There is a lot of talk currently about the ‘pent-up demand’ within – or perhaps I should say, just outside – the mortgage market, as a result (we are told) of the large number of potential purchasers sitting on their hands while they wait out the current political uncertainty.
I think there’s some truth in this and the latest statistics from RICS, which showed new buyer enquiries 16% down month-on-month and new sales 19% down, perhaps shows this trend in full effect.
Looking at the situation from the outside in, you can fully understand why those who might potentially be active in both the housing and mortgage markets are instead adopting a ‘wait and see’ attitude. Politically at least, there is a lot of water to flow under the bridge not just during this General Election period and in the short-term, but right up to a year’s time when the negotiation period for leaving the EU is due to end.
Of course, a hell of a lot can happen before then and, I suspect, that we’ll see a large number of purchasers/borrowers deciding that the time has come for action, regardless of any uncertainty about what might happen next.
For existing or potentially new borrowers however, I do wonder if there are other concerns at play, which might be allayed by advisers allowing them to make their move, or to ensure they can secure a better remortgage deal.
Activity might not just be held back by macro-economic concerns, for example, there are likely to be worries far closer to home which ultimately, with the provision of advice, might not actually be relevant at all.
Take, for instance, the large number of people – whether they currently own their home or not – who will have some level of adverse credit and currently assume that this somehow excludes them from either the mortgage or remortgage market.
Perhaps they’ve been to a mainstream or high-street lender and been turned down – I think, as an industry, we under-estimate just how damaging this can be to some people and how it can put them off even attempting to find mortgage finance elsewhere.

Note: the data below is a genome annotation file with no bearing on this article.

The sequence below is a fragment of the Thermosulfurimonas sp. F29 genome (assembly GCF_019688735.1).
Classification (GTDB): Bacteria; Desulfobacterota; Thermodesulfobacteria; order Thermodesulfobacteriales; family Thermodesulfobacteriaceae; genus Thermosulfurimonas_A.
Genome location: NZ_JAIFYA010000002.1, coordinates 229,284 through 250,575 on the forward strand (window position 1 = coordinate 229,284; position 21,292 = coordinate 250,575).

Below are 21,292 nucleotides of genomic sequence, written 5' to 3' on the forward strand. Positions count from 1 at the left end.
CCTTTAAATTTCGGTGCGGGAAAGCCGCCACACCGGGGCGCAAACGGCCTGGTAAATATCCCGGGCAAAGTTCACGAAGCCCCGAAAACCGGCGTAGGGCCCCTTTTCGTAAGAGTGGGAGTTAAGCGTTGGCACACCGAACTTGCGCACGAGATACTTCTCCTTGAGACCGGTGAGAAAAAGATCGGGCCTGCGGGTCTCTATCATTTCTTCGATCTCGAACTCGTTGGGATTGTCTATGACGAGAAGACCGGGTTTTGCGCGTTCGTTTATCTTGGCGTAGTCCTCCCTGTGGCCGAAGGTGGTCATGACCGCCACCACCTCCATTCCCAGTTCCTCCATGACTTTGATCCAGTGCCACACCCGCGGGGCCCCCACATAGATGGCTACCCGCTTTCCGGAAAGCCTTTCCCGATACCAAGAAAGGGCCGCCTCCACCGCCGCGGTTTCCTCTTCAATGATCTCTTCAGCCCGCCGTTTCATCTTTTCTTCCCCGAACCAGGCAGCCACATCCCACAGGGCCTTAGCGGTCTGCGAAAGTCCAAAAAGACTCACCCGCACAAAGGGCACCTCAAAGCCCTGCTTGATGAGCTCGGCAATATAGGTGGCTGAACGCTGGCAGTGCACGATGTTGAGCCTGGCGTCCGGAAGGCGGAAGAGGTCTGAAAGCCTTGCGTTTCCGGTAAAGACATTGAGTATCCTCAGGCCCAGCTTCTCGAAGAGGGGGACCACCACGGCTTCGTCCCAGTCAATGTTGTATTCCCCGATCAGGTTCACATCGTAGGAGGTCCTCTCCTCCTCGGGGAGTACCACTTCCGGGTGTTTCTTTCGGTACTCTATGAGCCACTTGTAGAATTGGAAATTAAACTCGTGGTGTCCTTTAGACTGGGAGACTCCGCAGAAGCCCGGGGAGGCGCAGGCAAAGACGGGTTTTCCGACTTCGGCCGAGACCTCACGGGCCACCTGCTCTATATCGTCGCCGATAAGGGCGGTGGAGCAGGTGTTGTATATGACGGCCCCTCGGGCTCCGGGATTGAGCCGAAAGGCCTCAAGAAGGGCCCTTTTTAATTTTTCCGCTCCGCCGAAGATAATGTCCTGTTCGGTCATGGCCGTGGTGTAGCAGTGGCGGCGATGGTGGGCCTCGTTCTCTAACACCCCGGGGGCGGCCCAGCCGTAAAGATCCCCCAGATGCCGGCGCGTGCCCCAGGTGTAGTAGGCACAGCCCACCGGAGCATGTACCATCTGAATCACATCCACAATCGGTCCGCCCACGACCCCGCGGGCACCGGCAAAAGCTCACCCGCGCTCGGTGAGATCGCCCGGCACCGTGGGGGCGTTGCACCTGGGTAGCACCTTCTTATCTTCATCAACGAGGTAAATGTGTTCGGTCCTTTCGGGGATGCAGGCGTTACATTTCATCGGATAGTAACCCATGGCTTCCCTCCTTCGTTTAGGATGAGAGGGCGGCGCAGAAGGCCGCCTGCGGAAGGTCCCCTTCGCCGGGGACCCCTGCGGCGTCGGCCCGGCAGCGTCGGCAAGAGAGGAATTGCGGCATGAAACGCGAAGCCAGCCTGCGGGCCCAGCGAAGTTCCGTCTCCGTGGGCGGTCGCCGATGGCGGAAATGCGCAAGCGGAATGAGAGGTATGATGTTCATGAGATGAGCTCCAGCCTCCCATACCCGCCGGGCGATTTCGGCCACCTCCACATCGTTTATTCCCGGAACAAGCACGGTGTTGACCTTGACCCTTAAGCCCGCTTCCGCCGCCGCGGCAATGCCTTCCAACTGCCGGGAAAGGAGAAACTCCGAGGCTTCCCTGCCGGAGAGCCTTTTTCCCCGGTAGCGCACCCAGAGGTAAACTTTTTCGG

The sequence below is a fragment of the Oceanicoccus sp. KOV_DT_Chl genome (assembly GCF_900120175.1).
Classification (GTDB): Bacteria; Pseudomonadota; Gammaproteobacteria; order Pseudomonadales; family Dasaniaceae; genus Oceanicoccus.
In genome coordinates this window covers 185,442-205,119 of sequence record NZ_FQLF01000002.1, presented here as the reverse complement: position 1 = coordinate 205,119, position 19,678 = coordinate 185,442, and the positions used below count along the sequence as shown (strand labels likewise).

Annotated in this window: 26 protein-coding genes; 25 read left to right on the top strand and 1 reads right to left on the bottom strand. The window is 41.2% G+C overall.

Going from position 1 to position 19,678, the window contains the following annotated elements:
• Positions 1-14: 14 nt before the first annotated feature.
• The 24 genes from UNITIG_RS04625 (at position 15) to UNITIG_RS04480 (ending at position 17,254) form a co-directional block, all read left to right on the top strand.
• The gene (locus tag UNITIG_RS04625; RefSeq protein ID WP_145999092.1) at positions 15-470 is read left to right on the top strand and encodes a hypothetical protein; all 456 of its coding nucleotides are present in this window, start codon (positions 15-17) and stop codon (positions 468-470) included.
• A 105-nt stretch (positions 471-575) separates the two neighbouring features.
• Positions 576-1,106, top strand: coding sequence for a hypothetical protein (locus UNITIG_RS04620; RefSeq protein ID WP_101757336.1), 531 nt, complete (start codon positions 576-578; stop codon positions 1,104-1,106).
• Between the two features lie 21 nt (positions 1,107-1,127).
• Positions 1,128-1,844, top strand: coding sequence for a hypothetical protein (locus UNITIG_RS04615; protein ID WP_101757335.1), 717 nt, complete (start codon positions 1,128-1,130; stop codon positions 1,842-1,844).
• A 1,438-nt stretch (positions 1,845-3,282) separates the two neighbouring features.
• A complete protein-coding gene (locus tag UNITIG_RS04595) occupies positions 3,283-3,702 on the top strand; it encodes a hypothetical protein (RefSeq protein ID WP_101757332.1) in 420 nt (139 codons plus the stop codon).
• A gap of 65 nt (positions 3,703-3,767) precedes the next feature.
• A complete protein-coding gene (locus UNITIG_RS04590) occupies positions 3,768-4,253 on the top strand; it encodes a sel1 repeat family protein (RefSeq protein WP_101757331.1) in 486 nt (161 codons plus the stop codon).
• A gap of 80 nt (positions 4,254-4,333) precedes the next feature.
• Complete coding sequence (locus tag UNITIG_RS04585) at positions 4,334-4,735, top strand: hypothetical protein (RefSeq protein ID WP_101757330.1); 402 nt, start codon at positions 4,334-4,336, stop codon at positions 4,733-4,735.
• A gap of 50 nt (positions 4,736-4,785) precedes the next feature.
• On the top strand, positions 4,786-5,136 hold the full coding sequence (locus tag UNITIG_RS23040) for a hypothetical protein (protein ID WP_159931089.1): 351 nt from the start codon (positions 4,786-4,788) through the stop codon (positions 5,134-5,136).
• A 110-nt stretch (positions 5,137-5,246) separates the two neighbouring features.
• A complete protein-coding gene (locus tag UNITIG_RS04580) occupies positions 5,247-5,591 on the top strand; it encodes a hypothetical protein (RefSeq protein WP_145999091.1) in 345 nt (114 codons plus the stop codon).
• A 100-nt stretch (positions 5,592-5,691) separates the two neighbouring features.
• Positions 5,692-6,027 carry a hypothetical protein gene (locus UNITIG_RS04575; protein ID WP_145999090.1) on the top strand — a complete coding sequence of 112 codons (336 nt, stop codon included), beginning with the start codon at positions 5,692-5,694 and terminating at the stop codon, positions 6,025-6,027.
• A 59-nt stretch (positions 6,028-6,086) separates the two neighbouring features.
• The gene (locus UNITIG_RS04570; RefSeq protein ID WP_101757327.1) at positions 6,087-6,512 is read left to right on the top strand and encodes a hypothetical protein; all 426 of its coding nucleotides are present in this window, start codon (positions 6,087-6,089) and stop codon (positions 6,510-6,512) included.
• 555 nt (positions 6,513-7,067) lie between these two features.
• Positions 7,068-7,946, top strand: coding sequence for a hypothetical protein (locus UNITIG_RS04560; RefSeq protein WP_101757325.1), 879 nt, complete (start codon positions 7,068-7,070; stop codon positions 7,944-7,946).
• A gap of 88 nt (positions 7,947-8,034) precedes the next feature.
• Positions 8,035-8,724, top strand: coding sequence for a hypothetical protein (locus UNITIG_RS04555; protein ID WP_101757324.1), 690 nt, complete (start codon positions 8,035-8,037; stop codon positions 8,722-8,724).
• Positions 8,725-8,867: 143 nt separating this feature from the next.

The mainstream/high-street operators are often held up as paragons of mortgage virtue, and without taking professional advice, the borrower might well consider their mortgage days numbered. Either they may feel they have no other option for them to secure the mortgage to pay for a property or feel they have to stick with their current lender until the full term is over.
Given the competitiveness of the mortgage market, and the quality of the mortgages available to those who we might call ‘mainstream misses’, this is clearly not the case for a large number of mortgage customers.
Whether they are the potential first-time buyer who has a mobile phone missed payment or not enough credit to register a high-enough credit score? Whether it is the existing borrower who picked up a non-mortgage arrear a number of years ago? Whether it is someone who missed a credit card payment but immediately caught up with it the next month? The list of those who may have minor blips on their credit record can be very long, but we see absolutely no reason why these borrowers shouldn’t get the mortgage finance they need.
Indeed, our aim is not to ostracise those borrowers who might have a credit blip, but it’s to actively find a solution for them, which perhaps allows them to repair their credit score, or simply gives them access to a range of more suitable and cost-effective deals, that they might previously have thought were beyond their reach.
Far too many people believe the mortgage market is inaccessible to them, but with an advisory and lender community in education mode, we can effectively provide the information and pathway to advice which will show them this is not the case at all. Plus, with a greater degree of flexibility from lenders like ourselves, we can now offer mortgage options to even more borrowers who might fit this ‘credit blip’ definition.
Advice for these types of borrowers is crucial and the sooner we can get the accessibility message out there, the more borrowers we’ll be able to help.
Jeff Knight is director of marketing at Foundation Home Loans